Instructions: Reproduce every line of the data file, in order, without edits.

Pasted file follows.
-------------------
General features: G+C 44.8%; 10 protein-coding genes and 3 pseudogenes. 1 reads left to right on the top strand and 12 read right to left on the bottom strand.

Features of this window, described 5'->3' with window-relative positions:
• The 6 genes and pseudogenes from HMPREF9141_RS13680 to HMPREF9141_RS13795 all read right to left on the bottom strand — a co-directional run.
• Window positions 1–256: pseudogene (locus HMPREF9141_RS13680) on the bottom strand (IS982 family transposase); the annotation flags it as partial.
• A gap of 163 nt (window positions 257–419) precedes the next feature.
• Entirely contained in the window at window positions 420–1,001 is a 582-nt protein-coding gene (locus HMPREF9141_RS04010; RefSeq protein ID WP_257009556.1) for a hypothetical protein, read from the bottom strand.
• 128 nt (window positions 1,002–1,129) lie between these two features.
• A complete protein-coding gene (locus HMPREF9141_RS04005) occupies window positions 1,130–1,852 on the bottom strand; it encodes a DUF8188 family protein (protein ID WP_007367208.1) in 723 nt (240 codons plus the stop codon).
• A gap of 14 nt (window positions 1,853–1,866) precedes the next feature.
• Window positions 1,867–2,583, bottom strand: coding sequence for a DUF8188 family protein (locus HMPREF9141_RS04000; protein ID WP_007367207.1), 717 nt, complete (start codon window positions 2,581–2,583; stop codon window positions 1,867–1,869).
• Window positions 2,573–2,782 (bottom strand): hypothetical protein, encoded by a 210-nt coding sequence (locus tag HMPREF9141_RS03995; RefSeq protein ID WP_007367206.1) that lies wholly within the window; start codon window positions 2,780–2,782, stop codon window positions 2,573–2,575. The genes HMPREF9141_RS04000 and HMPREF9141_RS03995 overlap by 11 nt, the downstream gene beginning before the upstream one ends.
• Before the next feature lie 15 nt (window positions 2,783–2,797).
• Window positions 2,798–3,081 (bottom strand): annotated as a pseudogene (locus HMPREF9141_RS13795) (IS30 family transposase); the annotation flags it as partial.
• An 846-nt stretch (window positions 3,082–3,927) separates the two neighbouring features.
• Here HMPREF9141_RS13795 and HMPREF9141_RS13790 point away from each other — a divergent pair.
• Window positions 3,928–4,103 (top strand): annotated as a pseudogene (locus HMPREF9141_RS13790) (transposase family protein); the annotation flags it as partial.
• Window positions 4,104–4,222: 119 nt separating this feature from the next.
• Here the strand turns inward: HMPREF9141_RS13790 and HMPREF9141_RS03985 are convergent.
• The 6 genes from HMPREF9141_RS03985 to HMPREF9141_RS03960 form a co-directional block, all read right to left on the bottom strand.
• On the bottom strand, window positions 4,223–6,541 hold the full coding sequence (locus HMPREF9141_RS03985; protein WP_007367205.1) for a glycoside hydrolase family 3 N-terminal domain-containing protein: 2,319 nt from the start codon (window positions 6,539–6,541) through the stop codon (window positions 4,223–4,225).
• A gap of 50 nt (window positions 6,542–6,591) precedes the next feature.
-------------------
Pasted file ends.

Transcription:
General features: G+C 44.8%; 10 protein-coding genes and 3 pseudogenes. 1 reads left to right on the top strand and 12 read right to left on the bottom strand.

Features of this window, described 5'->3' with window-relative positions:
• The 6 genes and pseudogenes from HMPREF9141_RS13680 to HMPREF9141_RS13795 all read right to left on the bottom strand — a co-directional run.
• Window positions 1–256: pseudogene (locus HMPREF9141_RS13680) on the bottom strand (IS982 family transposase); the annotation flags it as partial.
• A gap of 163 nt (window positions 257–419) precedes the next feature.
• Entirely contained in the window at window positions 420–1,001 is a 582-nt protein-coding gene (locus HMPREF9141_RS04010; RefSeq protein ID WP_257009556.1) for a hypothetical protein, read from the bottom strand.
• 128 nt (window positions 1,002–1,129) lie between these two features.
• A complete protein-coding gene (locus HMPREF9141_RS04005) occupies window positions 1,130–1,852 on the bottom strand; it encodes a DUF8188 family protein (protein ID WP_007367208.1) in 723 nt (240 codons plus the stop codon).
• A gap of 14 nt (window positions 1,853–1,866) precedes the next feature.
• Window positions 1,867–2,583, bottom strand: coding sequence for a DUF8188 family protein (locus HMPREF9141_RS04000; protein ID WP_007367207.1), 717 nt, complete (start codon window positions 2,581–2,583; stop codon window positions 1,867–1,869).
• Window positions 2,573–2,782 (bottom strand): hypothetical protein, encoded by a 210-nt coding sequence (locus tag HMPREF9141_RS03995; RefSeq protein ID WP_007367206.1) that lies wholly within the window; start codon window positions 2,780–2,782, stop codon window positions 2,573–2,575. The genes HMPREF9141_RS04000 and HMPREF9141_RS03995 overlap by 11 nt, the downstream gene beginning before the upstream one ends.
• Before the next feature lie 15 nt (window positions 2,783–2,797).
• Window positions 2,798–3,081 (bottom strand): annotated as a pseudogene (locus HMPREF9141_RS13795) (IS30 family transposase); the annotation flags it as partial.
• An 846-nt stretch (window positions 3,082–3,927) separates the two neighbouring features.
• Here HMPREF9141_RS13795 and HMPREF9141_RS13790 point away from each other — a divergent pair.
• Window positions 3,928–4,103 (top strand): annotated as a pseudogene (locus HMPREF9141_RS13790) (transposase family protein); the annotation flags it as partial.
• Window positions 4,104–4,222: 119 nt separating this feature from the next.
• Here the strand turns inward: HMPREF9141_RS13790 and HMPREF9141_RS03985 are convergent.
• The 6 genes from HMPREF9141_RS03985 to HMPREF9141_RS03960 form a co-directional block, all read right to left on the bottom strand.
• On the bottom strand, window positions 4,223–6,541 hold the full coding sequence (locus HMPREF9141_RS03985; protein WP_007367205.1) for a glycoside hydrolase family 3 N-terminal domain-containing protein: 2,319 nt from the start codon (window positions 6,539–6,541) through the stop codon (window positions 4,223–4,225).
• A gap of 50 nt (window positions 6,542–6,591) precedes the next feature.